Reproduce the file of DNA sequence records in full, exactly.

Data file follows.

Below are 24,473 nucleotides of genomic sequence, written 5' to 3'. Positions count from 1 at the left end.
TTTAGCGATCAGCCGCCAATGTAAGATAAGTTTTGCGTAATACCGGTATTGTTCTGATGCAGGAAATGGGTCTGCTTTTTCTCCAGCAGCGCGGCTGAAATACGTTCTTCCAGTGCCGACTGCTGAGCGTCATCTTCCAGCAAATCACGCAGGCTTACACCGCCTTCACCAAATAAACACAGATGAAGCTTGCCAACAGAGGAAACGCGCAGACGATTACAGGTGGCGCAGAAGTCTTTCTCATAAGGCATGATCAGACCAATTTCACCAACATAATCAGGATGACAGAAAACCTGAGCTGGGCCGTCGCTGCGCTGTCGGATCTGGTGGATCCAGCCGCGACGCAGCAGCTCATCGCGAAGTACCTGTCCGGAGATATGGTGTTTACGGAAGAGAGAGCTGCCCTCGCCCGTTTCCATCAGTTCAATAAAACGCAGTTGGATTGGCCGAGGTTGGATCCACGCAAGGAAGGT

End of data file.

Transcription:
Below are 24,473 nucleotides of genomic sequence, written 5' to 3'. Positions count from 1 at the left end.
TTTAGCGATCAGCCGCCAATGTAAGATAAGTTTTGCGTAATACCGGTATTGTTCTGATGCAGGAAATGGGTCTGCTTTTTCTCCAGCAGCGCGGCTGAAATACGTTCTTCCAGTGCCGACTGCTGAGCGTCATCTTCCAGCAAATCACGCAGGCTTACACCGCCTTCACCAAATAAACACAGATGAAGCTTGCCAACAGAGGAAACGCGCAGACGATTACAGGTGGCGCAGAAGTCTTTCTCATAAGGCATGATCAGACCAATTTCACCAACATAATCAGGATGACAGAAAACCTGAGCTGGGCCGTCGCTGCGCTGTCGGATCTGGTGGATCCAGCCGCGACGCAGCAGCTCATCGCGAAGTACCTGTCCGGAGATATGGTGTTTACGGAAGAGAGAGCTGCCCTCGCCCGTTTCCATCAGTTCAATAAAACGCAGTTGGATTGGCCGAGGTTGGATCCACGCAAGGAAGGT